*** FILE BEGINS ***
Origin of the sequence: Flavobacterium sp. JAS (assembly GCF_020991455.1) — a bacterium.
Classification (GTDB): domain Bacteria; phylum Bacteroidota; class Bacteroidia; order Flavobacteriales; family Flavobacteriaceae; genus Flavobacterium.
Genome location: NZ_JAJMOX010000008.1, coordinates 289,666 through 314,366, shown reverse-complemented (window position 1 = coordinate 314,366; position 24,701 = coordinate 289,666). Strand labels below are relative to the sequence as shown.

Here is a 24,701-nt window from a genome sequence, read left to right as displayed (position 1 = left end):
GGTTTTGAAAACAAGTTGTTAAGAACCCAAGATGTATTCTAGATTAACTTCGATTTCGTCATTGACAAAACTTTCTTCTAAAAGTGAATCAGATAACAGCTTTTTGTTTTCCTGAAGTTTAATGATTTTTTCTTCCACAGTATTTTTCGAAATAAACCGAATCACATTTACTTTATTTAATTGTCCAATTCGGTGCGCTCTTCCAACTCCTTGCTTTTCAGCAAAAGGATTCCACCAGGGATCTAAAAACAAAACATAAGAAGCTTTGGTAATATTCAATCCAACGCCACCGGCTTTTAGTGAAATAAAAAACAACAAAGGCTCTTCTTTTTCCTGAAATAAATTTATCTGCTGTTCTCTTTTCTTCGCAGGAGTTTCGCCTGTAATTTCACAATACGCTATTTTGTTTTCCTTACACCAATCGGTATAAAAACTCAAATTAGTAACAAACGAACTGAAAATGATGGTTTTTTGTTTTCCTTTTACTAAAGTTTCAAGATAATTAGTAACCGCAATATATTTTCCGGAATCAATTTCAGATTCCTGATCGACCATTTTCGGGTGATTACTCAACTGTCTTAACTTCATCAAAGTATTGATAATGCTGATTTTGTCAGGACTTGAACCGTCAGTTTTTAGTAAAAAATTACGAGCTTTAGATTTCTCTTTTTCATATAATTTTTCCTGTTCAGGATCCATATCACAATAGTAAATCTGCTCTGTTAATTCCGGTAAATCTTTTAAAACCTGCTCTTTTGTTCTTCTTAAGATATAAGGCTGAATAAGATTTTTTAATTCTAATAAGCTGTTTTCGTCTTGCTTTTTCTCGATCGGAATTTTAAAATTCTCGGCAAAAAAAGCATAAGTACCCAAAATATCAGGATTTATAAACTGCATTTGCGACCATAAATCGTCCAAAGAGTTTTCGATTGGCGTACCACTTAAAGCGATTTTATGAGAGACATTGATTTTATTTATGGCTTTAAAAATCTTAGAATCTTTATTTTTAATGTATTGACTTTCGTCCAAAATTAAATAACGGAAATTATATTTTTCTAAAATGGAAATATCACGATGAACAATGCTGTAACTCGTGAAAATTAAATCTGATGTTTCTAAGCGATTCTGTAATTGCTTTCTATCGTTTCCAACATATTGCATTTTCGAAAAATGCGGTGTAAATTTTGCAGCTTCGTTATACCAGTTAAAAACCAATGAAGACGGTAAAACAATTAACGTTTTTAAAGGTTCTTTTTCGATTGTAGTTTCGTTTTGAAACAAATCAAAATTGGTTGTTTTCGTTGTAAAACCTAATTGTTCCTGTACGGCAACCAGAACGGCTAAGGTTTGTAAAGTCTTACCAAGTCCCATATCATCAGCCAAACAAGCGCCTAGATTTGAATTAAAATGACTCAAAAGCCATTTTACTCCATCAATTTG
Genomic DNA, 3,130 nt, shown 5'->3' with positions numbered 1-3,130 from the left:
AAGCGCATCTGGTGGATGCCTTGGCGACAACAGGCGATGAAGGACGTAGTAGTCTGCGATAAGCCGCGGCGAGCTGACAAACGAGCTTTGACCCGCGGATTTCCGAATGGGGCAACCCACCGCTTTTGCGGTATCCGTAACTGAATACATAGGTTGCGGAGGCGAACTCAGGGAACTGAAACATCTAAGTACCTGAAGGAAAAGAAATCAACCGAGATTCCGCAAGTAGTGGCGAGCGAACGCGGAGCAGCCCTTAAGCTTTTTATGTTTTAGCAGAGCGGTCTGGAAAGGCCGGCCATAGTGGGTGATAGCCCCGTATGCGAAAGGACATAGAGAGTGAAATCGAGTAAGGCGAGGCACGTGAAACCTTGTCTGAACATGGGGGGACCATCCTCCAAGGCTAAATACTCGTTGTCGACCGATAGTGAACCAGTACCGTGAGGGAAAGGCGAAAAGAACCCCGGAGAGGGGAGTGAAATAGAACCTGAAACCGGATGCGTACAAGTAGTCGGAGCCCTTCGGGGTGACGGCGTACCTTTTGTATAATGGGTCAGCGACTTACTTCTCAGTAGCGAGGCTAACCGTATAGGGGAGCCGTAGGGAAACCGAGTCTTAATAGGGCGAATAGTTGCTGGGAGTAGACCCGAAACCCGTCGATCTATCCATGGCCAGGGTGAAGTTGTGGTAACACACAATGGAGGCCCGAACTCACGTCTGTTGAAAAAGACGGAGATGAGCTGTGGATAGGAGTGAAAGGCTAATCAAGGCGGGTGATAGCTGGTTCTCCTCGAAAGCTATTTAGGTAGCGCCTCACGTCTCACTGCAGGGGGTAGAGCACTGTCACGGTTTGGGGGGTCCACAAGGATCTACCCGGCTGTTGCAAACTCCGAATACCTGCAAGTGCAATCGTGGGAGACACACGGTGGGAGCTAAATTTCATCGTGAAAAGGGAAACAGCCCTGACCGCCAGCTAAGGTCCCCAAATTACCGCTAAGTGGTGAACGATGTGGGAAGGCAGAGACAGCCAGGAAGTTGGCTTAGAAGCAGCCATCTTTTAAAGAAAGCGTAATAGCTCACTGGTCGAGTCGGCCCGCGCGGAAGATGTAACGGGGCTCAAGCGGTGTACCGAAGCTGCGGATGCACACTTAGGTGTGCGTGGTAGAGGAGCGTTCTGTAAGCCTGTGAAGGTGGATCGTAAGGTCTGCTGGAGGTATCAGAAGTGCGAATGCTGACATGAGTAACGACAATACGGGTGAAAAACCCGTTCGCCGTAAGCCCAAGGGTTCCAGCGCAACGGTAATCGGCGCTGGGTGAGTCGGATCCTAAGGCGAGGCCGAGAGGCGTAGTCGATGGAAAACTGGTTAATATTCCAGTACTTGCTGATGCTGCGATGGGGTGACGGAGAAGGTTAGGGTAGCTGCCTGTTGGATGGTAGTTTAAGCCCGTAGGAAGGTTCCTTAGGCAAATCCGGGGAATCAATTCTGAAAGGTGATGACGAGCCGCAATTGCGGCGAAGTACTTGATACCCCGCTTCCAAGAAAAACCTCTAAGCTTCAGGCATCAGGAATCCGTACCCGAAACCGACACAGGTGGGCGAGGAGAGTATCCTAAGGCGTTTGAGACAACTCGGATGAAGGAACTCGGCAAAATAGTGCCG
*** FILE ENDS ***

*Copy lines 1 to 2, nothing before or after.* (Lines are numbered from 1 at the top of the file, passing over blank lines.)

Origin of the sequence: Flavobacterium sp. JAS (assembly GCF_020991455.1) — a bacterium.
Classification (GTDB): domain Bacteria; phylum Bacteroidota; class Bacteroidia; order Flavobacteriales; family Flavobacteriaceae; genus Flavobacterium.